The Closer’s ongoing plot this season has been the civil case against Brenda and the LAPD on behalf of the family of Terrell Baylor, whom Brenda let out of a police car in front of his house knowing his gang would probably kill him, which they did. Brenda got herself a very smart and expensive lawyer, Gavin, who sometimes doesn’t seem as focused on the case as he should be. The Baylor family has hired Peter Goldman, and over several episodes we have seen the pre-trial events go for and against Brenda. In the season finale, “Fresh Pursuit” (written by Adam Belanoff), Gavin is asking for a summary judgment in favor of Brenda, based on Goldman’s failure to present evidence on the killing itself. That sounds like very shaky grounds for a summary judgment, but then I am not a lawyer. At the end of the episode the judgment is granted. But as with Burn Notice, that only makes things worse. Goldman comes to Brenda’s office during the celebration party and lays out the federal civil rights case he intends to file. He pulls a lot of files out of his box on a lot of Brenda’s cases where she may have cut corners. The series will end with the next set of episodes as we will see how the federal case works out. The word on the street is that there will be a spinoff series with Mary McDonnell’s Captain Raydor as the main character. Well, she has certainly developed into an interesting character, going from Brenda’s nemesis to a sort of partner. In “Death Warrant” (written by Steven Kane) she was involved in a chase after a bad guy. They had him cornered, but in a group of civilians. Raydor took a bean bag gun out of her trunk and hit with a shot right between the eyes. She told the other cops it was a “lucky shot,” and said the recoil on that gun was nasty. She’ll do.

Rizzoli and Isles, on the other hand, is just finishing up its second season, so its season finale did not have quite the elaborate continuing storylines as the other two. The finale, “Remember Me” (teleplay by Janet Tamaro, story by David J. North and Janet Tamaro), did bring back the serial killer Hoyt, who nearly killed Rizzoli on more than one occasion. Hoyt is in prison, but is somehow connected with the killing of a prisoner just about to be released on bail. When Isles does the autopsy on the prisoner, she finds a balloon full of teeth in his digestive system. Human teeth, which turn out to belong to a family Hoyt killed. Hoyt gets another chance at Rizzoli when she and Isles come to the prison hospital where Hoyt is dying of cancer. With the help of his newest acolyte, a prison guard, Hoyt nearly kills Rizzoli, but she manages to stab him with his own scalpel. So he really seems to be dead this time, although as with Larry on Burn Notice, I wouldn’t bet the farm on either one of them not appearing again.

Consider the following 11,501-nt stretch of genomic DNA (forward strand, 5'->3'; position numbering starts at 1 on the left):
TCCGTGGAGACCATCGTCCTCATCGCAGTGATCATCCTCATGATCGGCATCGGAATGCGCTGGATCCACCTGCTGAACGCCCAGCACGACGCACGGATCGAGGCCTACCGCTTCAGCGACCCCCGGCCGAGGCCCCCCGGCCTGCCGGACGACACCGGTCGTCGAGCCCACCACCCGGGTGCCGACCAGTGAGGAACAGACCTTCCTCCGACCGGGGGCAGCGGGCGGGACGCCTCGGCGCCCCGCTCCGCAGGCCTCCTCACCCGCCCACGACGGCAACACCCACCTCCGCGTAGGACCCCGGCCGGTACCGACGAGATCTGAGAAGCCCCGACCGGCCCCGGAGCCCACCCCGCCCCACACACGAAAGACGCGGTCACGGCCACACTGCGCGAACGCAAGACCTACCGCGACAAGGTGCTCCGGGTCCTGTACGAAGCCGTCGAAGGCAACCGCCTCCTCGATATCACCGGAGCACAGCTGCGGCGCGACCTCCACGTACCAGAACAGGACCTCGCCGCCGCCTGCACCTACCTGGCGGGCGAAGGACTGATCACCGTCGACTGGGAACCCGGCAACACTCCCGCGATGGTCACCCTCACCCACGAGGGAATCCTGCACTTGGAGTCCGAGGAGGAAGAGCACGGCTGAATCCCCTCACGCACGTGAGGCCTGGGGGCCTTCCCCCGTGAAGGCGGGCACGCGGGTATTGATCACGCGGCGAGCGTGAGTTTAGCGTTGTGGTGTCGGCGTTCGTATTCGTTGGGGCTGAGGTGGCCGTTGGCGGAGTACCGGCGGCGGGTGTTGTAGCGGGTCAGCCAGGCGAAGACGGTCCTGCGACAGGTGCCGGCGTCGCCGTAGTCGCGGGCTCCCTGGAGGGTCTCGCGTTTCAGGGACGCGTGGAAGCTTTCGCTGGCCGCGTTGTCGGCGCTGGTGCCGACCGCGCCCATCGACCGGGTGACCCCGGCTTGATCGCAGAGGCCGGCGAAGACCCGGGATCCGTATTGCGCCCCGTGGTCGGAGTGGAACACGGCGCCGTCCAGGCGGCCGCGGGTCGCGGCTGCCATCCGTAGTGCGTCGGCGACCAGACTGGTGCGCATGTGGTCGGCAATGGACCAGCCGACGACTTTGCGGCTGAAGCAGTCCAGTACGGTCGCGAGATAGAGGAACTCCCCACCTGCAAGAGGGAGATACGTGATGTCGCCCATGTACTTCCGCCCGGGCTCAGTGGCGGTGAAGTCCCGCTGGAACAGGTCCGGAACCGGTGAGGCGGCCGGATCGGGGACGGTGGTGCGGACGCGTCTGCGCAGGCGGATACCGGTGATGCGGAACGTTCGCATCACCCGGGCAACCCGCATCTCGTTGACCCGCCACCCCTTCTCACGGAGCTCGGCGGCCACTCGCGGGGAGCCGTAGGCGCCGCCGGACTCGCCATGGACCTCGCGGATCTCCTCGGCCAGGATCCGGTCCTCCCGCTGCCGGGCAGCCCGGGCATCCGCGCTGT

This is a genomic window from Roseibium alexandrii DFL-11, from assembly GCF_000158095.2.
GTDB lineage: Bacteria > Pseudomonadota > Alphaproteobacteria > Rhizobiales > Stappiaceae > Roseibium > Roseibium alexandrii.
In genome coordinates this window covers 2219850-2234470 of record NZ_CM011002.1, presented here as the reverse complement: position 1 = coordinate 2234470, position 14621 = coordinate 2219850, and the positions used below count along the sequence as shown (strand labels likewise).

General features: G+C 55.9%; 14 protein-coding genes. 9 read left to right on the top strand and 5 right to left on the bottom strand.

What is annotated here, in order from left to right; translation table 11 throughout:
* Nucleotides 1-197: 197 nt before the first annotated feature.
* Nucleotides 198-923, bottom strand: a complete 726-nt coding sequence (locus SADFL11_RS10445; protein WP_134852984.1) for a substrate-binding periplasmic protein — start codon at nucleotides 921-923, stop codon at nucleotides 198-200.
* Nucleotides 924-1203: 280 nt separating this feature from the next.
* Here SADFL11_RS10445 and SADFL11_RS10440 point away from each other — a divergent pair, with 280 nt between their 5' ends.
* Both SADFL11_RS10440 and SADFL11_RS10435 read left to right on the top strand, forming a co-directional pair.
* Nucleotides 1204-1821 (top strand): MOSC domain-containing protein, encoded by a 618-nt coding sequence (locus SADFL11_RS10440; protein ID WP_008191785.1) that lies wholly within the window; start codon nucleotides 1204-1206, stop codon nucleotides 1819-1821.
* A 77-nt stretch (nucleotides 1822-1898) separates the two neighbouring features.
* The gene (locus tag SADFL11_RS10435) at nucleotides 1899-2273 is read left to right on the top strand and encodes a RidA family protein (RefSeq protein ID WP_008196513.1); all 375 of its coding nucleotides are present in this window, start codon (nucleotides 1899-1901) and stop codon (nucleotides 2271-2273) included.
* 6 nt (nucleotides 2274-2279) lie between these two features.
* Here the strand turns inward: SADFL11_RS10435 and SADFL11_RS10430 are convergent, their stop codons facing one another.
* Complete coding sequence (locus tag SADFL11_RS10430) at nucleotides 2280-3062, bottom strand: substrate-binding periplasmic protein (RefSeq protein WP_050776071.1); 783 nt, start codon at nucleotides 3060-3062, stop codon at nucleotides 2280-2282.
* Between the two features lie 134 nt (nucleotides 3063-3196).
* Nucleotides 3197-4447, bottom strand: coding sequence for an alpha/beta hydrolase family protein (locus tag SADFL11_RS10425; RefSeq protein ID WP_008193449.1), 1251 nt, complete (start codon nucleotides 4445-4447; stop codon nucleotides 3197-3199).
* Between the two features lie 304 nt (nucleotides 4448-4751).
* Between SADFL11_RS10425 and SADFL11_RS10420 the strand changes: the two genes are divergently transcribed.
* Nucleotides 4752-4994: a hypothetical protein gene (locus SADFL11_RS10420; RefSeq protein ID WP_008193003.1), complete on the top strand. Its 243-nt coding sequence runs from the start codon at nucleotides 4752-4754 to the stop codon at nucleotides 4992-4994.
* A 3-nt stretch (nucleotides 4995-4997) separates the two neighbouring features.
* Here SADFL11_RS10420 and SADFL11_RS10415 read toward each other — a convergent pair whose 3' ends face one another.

Necessary Roughness has moved along nicely. It has not ladled on the psychobabble as much as it could have, for which much thanks. It has also kept Terence “T.K.” King, the New York Hawks football player Dani was treating in the first episode, as a recurring character, so we see that he was not immediately “cured” with his first set of treatments with Dani. A much more realistic approach than many movies and shows about shrinks. Dani has also had several very interesting other clients. For example, in “Whose Team Are You On?” (written by Antoinette Stella) Dani has to defuse fighting among the wives and girlfriends of the Hawks players. Since she is a psychologist, it all came down to an emotional problem with one of wives. By focusing on the individual, the episode passed on the opportunity to deal with the whole culture the wives of pro football players live in. In the season finale, “Goal Line,” Dani is back dealing with T.K., who has a mental block against the defender he has to deal with on the field. Dani also has to deal with Nico, the team’s Mr. Fixit. He always seems in charge and several moves ahead of everybody else, but he’s been asked by the boss’s lawyer to dig up whatever dirt he can on the boss’s wife, Gabriella (shades of the McCourt divorce and the L.A. Dodgers). One problem: Nico had an affair with Gabriella before she married the boss. Even bigger problem: she can still get him into bed. So, without telling Dani any of the details (nice writing in this scene: we know what he’s talking about, Dani doesn’t), he tries to get her advice. He decides his loyalties are with the team rather than Gabriella. T.K. actually performs selflessly in the playoff game. The cliffhanger is that he gets shot, but not killed, by an angry fan of the other team. Boy, is he going to have emotional problems for Dani to deal with next season.

Death Valley, a new show, popped up in the late summer on MTV. Here, I think, are the writing credits for the “Pilot,” which are more complicated than most television shows. It was conceived by Spider.com, developed by Erick Weinberg, created by Curtis Gwinn, the story was by Curtis Gwinn, and the teleplay was by Curtis Gwinn and Eric Weinberg. Don’t worry, there will not be a quiz later. The setup is that it is another mockumentary, this time about police fighting supernatural beings. For all the writers involved, that was as far as the development went. Cops fight supernatural beings, photographed in a documentary style. The makers seemed to think that simply having a cop fighting a zombie was funny. The show was reminiscent of such movies as Date Movie (2006) and Meet the Spartans (2008), which assume that just mentioning what you are parodying will get laughs. Sorry, guys, but it does not work that way. The writing and the show need an attitude toward the material, which this show does not have. In style it is similar to the great Reno 911, but that show has plenty of attitude. It also has very specific characters. I have not seen Reno 911 for a while, but I remember the characters more vividly than the ones in Death Valley, which I only saw a couple of weeks ago.